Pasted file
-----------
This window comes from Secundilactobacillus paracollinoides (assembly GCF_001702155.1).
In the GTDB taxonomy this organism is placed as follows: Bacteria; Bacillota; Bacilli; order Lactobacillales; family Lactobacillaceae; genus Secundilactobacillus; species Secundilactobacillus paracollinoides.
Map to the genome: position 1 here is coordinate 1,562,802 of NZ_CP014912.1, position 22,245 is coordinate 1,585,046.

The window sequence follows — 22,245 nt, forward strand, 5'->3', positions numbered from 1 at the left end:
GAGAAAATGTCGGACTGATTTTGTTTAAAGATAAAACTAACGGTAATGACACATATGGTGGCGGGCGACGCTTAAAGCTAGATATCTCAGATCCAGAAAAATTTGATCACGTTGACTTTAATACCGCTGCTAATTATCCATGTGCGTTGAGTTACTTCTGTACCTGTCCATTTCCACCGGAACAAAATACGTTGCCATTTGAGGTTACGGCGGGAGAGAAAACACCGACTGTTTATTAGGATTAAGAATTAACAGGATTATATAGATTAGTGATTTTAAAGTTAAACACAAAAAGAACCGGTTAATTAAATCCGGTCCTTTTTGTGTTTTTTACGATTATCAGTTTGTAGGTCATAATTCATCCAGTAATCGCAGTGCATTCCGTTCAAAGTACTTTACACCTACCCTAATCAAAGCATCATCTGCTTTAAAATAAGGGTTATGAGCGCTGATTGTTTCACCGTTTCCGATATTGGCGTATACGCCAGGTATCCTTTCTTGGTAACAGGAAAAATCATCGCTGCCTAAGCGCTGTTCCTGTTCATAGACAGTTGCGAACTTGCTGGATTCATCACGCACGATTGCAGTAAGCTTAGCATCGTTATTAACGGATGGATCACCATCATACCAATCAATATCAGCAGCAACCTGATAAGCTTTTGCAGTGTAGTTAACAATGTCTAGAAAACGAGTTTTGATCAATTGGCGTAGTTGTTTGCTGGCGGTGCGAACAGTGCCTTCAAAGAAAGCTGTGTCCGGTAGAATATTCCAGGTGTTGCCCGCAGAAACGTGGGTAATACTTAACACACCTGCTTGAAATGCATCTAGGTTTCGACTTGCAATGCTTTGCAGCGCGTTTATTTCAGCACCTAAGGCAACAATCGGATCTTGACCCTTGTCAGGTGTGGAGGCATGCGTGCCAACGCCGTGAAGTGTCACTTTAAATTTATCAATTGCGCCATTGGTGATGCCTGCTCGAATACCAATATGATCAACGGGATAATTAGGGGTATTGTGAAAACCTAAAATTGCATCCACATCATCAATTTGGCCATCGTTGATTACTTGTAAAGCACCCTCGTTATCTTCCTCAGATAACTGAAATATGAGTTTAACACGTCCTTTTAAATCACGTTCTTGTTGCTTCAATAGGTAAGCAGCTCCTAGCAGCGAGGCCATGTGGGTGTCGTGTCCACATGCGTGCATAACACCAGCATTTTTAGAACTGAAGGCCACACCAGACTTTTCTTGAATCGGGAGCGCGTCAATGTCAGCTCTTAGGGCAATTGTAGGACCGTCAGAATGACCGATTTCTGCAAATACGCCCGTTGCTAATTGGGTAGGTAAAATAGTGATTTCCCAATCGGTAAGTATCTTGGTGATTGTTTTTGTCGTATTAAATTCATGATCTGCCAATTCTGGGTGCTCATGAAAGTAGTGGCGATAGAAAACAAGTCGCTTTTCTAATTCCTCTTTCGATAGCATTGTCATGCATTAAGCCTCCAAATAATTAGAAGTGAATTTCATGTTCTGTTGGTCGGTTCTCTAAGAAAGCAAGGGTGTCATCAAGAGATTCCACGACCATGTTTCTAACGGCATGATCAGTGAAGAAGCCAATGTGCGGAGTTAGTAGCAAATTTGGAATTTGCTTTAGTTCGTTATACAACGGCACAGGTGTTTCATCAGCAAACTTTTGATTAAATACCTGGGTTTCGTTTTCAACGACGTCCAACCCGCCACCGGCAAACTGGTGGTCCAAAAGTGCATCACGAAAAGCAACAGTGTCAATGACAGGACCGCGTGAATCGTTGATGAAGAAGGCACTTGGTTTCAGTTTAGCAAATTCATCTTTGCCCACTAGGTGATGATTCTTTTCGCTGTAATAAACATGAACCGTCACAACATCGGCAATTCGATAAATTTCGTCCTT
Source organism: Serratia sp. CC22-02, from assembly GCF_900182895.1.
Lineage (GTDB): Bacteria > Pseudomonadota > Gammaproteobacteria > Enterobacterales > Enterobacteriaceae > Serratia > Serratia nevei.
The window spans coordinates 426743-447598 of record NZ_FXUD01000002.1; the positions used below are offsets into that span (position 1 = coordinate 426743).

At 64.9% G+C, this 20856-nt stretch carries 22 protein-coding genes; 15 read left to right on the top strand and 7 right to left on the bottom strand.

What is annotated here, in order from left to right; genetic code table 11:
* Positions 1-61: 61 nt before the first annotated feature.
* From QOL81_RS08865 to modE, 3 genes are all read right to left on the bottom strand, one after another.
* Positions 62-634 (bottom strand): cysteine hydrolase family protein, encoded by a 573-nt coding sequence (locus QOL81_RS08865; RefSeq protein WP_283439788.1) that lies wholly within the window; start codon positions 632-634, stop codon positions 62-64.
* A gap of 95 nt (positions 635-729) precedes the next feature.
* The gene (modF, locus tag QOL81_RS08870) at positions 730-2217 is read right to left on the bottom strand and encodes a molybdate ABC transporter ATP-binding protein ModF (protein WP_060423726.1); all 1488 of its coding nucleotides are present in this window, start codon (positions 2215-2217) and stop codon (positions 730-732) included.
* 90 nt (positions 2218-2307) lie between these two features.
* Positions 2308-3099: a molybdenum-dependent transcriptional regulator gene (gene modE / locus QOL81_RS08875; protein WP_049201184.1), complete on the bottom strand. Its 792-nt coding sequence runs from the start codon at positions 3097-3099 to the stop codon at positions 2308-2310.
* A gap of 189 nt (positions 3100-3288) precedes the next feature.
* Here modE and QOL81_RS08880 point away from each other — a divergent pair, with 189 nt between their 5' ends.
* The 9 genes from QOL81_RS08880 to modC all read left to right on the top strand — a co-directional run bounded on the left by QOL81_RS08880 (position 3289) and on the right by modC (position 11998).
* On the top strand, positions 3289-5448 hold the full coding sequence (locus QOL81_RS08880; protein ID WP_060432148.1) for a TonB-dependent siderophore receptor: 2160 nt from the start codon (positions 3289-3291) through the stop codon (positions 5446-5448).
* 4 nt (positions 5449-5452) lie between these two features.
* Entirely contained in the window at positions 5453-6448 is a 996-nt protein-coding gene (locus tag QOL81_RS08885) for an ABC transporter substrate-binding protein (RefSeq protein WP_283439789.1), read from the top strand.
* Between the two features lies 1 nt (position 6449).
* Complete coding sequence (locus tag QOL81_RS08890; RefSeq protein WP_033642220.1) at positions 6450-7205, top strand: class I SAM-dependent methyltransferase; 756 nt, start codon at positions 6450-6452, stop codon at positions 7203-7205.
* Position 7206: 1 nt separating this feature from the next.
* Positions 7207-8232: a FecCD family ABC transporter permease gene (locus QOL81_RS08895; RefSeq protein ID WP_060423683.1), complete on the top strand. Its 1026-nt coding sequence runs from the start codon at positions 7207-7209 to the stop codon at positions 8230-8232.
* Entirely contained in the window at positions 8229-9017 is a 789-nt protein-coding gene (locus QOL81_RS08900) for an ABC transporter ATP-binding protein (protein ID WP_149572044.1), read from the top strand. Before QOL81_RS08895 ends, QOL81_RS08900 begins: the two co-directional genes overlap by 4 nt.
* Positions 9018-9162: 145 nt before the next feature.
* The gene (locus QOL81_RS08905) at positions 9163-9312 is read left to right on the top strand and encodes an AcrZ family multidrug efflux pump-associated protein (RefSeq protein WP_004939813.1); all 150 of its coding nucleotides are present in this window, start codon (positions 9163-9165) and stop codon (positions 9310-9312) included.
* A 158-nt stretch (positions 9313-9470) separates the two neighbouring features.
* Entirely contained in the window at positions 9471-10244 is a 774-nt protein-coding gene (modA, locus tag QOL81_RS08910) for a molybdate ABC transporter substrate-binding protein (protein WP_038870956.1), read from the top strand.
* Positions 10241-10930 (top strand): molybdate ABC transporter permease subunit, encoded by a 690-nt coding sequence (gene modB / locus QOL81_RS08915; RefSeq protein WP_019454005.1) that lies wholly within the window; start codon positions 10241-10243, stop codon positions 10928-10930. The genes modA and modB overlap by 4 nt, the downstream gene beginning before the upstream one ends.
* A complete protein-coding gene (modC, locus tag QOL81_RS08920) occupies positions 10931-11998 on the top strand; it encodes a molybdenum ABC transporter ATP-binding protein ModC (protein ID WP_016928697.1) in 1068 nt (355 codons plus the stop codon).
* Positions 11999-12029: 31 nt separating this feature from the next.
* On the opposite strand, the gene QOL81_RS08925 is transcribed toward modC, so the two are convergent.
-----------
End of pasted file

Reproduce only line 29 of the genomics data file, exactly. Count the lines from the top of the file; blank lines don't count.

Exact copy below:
* Positions 9018-9162: 145 nt before the next feature.